Then handed the Elizabethton boys job, he fashioned a 10-season stretch that, most notably, encompassed the program’s last trip to the state tournament. The 2002-03 Cyclones made it to Murfreesboro in Class AA, finishing with a glistening 30-5 mark.
Going 163-138 with the ’Clones, Hardin was a three-time 20-game winner. Some additional highlights include two Watauga Conference championships, two district crowns (one in 1-AAA, another in 1-AA), a pair of Region 1-AA titles and halting Science Hill’s 47-game win streak in January of ’96.
“That’s probably the best game I’ve ever been associated with,” said Hardin, referring to the 57-50 double-overtime victory at the Topper Palace. “It was a very high level (of play) from both teams. With the hype and the excitement and everything, it was a really fun night.”
The accomplishment that supplied him the most satisfaction, however, was recording a 28-0 league record en route to back-to-back Watauga crowns (2001-02, 2002-03).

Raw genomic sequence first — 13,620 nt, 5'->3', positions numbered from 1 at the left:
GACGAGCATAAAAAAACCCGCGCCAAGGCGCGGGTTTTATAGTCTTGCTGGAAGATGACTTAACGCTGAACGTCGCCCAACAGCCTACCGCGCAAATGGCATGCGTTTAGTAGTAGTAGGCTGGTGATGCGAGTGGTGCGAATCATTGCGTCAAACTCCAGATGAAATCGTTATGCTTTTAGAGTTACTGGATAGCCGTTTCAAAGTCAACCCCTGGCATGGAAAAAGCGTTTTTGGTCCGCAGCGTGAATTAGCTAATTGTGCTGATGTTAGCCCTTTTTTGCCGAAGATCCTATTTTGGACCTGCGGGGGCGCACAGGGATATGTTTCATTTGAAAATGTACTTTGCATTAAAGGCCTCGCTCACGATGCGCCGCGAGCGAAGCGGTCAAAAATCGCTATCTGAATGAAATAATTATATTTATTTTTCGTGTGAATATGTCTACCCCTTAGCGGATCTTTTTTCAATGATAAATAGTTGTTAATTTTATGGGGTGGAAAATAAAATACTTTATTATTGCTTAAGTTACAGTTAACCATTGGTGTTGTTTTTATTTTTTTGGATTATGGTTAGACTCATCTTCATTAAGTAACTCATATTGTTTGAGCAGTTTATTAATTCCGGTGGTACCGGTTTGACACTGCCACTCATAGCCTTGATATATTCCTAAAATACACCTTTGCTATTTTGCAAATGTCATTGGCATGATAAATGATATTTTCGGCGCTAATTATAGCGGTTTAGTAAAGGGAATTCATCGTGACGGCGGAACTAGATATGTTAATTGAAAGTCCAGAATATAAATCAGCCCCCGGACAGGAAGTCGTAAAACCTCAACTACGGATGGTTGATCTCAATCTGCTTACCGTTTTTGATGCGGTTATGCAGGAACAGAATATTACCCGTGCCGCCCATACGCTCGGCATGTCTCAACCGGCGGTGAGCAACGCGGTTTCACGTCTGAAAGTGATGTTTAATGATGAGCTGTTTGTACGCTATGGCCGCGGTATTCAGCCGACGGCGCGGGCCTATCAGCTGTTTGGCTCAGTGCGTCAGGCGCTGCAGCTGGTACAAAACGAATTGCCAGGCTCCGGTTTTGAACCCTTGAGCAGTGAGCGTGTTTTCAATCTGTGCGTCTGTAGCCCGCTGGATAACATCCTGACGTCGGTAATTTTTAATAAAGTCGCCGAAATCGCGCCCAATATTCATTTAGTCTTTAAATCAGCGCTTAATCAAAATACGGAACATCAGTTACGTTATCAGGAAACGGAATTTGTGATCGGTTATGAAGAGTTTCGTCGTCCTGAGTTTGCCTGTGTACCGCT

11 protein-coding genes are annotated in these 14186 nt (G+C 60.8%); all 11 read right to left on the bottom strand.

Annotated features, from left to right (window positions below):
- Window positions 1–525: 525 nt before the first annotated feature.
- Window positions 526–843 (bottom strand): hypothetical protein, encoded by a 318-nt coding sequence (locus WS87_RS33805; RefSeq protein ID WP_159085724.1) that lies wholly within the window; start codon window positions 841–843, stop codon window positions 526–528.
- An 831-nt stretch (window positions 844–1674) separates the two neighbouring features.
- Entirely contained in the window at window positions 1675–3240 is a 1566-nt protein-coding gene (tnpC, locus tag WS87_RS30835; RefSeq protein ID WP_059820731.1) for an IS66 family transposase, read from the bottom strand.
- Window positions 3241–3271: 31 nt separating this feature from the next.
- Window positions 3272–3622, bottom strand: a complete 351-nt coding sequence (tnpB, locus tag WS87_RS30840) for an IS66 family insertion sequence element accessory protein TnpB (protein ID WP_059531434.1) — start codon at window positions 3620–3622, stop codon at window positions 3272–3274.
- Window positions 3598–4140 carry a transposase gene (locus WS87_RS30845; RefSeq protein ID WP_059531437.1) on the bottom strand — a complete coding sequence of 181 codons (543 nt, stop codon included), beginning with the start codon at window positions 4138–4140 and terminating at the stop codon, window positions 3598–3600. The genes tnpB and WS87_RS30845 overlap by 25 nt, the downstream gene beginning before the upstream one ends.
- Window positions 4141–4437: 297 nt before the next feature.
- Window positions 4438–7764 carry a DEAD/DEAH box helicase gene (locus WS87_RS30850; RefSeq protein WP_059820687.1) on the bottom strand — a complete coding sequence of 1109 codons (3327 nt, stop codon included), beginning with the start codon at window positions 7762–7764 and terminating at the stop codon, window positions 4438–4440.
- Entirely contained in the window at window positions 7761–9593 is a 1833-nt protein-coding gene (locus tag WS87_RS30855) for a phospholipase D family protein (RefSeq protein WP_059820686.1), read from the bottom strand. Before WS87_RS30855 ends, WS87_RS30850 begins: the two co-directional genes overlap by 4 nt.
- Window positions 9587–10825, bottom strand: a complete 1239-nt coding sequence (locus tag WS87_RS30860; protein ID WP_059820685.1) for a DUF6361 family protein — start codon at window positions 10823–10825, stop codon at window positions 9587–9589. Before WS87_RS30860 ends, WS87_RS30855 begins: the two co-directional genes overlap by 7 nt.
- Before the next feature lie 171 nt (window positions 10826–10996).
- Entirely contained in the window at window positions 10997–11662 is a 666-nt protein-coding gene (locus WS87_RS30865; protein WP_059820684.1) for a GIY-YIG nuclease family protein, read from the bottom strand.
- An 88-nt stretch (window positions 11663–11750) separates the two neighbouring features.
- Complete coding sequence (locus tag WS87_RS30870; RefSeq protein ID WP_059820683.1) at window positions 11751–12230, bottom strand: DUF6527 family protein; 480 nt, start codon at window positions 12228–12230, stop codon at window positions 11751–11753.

“Consistently playing at a high level every night is very difficult to do, especially with teenagers,” he said.
An assistant coach for Hardin with the Cyclones, Rick Wilson gave his take on the T.H. touch.
“Tony’s always been a special friend to me, just growing up and so forth,” Wilson said. “We competed against each other when we played in elementary school, and then later on of course we competed against one another when we coached (middle school ball) in the county. Fortunately, I was able to help him coach there at Elizabethton for a while.
“I guess the one thing that sticks out to me about Tony is his patience and his love for every kid, and never giving up on any of the kids. He was always so positive with every kid and a big believer that they would be able to do something to contribute to the team in some form or fashion. That’s always stuck with me.”
Seven-time Pro Bowler Jason Witten was on the 1999-2000 Cyclone squad that played in a sectional game at the University of Tennessee’s Thompson-Boling Arena.
Witten, of course, would soon be playing football for the Vols.
“Coach Hardin was a tremendous coach and will always hold a special spot in my life,” said the Dallas Cowboys tight end. “He had a unique way of reaching young men, like very few I have ever been around. On the court, he taught me so many great qualities that I still use today, such as strong work ethic, a deep understanding of mental toughness and how to have discipline in every phase of your life. He taught that in order to have success, you must first be willing to put the work in every day.